Andrew Killian, Lana Jones and Daniel Gaudiello in 'Dyad 1929'. The Australian Ballet, 2013. Photo: © Branco Gaica

Vanguard. The Australian Ballet

11 May 2013 (matinee & evening), Joan Sutherland Theatre, Sydney Opera House (The Four Temperaments, Bella Figura, Dyad 1929)

If this triple bill program from the Australian Ballet did one thing it was to show how far ahead of his time George Balanchine was in 1946 when he made The Four Temperaments.

Although the title, The Four Temperaments, suggests a link to the ancient practice of assigning behavioural characteristics to humans based on the extent to which certain fluids are present in the body, I think this is essentially an abstract ballet. It deconstructs classical ballet vocabulary before the idea of deconstruction in arts practice became a trendy phenomenon. So many of the movements—Balanchine’s different examples of supported pirouettes for example—show by the very act of deconstruction how the vocabulary of ballet is constructed. In addition, Balanchine’s use of turned in feet and legs, forward-thrusting pelvic movements, stabbing movements by the women on pointe, angular shapes made with the arms and palms of the hand, are all beyond what the eye is accustomed to think of as pure, classical movement. But seen within the context of the entire ‘Vanguard’ program, it is clear that similar movements surface in the work of choreographers coming after Balanchine. Such an attitude to the balletic vocabulary is especially noticeable in the choreography for Dyad 1929 made by Wayne McGregor in 2009.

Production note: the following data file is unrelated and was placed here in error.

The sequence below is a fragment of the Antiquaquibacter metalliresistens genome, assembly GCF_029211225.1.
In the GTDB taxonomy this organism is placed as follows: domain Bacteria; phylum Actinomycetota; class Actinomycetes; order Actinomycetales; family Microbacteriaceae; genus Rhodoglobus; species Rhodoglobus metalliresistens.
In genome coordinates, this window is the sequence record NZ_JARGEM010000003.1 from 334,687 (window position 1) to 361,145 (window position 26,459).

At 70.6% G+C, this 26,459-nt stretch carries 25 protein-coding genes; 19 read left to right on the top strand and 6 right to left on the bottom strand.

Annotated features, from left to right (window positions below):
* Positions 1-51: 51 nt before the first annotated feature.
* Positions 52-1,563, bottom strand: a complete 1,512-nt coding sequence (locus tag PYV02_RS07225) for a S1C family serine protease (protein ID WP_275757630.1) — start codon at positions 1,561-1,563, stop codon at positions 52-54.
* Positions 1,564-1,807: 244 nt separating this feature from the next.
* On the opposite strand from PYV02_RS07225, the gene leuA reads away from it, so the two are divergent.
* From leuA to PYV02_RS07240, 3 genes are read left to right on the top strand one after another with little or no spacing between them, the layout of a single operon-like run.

Balanchine made his move in 1946 (at least) and I think the different look Dyad 1929 and others of McGregor’s works have, which is certainly a look more in keeping with the twenty first century, is as much a reflection of technical developments and changes in body shape since 1946 as anything else. The Four Temperaments is really a remarkable work.

The Australian Ballet has been beautifully coached and rehearsed for The Four Temperaments. There was a simple elegance and a clarity of technique in their dancing and they made the choreographic design very clear. At times, however, I wished some parts had been slightly more exaggerated—the movement in the pelvis for example. Balanchine was a showy choreographer at times and I think a little of the showiness that American companies seem to add to The Four Temperaments was missing.